There has thus been outlined, rather broadly, the more important features of the invention in order that the detailed description thereof that follows may be better understood, and in order that the present contribution to the art may be better appreciated. There are, of course, additional features of the invention that will be described below and which will form the subject matter of the claims appended hereto.

In this respect, before explaining at least one embodiment of the invention in detail, it is to be understood that the invention is not limited in its application to the details of construction and to the arrangements of the components set forth in the following description or illustrated in the drawings. The invention is capable of other embodiments and of being practiced and carried out in various ways. Also, it is to be understood that the phraseology and terminology employed herein, as well as the abstract, are for the purpose of description and should not be regarded as limiting.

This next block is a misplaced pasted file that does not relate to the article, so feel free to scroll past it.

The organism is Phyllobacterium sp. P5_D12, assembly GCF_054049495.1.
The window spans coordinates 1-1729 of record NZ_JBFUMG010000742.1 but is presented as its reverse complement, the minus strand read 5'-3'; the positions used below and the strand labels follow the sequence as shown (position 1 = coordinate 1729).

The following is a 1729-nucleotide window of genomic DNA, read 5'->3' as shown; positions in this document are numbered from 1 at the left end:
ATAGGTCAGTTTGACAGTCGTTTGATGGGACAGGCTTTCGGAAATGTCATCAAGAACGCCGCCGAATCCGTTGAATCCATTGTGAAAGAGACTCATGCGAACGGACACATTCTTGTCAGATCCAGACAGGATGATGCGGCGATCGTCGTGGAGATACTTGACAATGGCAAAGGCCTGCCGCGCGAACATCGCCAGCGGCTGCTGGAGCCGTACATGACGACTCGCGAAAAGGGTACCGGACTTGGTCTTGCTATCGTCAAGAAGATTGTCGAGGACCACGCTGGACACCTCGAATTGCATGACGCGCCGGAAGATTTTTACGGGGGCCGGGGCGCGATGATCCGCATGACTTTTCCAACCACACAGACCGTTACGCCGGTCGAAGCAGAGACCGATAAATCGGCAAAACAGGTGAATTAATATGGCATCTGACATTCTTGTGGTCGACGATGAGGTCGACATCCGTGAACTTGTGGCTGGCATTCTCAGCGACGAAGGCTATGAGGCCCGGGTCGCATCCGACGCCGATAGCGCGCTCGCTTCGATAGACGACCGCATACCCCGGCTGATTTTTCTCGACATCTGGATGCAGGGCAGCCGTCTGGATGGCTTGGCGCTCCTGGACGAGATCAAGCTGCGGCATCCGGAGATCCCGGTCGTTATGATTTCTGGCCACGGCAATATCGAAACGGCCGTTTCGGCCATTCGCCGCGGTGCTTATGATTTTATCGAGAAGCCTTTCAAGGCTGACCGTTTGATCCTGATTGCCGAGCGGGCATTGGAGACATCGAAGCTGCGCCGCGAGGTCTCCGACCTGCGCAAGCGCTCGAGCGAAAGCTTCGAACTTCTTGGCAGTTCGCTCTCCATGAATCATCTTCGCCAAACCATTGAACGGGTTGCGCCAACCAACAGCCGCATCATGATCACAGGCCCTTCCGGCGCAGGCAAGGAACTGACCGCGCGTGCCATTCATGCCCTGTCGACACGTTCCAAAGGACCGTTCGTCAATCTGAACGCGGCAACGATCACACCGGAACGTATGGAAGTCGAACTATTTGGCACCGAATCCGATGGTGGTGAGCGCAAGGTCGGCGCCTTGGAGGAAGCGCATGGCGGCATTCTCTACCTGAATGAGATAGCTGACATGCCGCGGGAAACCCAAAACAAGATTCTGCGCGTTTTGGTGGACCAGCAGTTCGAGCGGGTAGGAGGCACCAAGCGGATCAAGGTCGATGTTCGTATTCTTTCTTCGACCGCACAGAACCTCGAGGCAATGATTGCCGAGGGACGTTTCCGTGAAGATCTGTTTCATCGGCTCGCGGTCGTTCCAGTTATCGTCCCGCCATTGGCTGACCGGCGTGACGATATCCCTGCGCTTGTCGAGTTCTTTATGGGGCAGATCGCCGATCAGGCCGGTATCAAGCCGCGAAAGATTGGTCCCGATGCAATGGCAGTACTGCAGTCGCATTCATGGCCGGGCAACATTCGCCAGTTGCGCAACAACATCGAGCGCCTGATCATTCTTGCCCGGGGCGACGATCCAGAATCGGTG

As such, those skilled in the art will appreciate that the conception upon which this disclosure is based may readily be utilized as a basis for the designing of other structures, methods and systems for carrying out the several purposes of the present invention. It is important, therefore, that the claims be regarded as including such equivalent constructions insofar as they do not depart from the spirit and scope of the present invention.

BRIEF DESCRIPTION OF THE DRAWINGS

FIG. 1 provides a block diagram of a computer system of a preferred embodiment of the present invention.

FIG. 2 is a flowchart illustrating the steps that may be followed in accordance with one embodiment of the present inventive method or process.

FIG. 3 provides a block diagram of a computer system of a preferred embodiment of the present invention.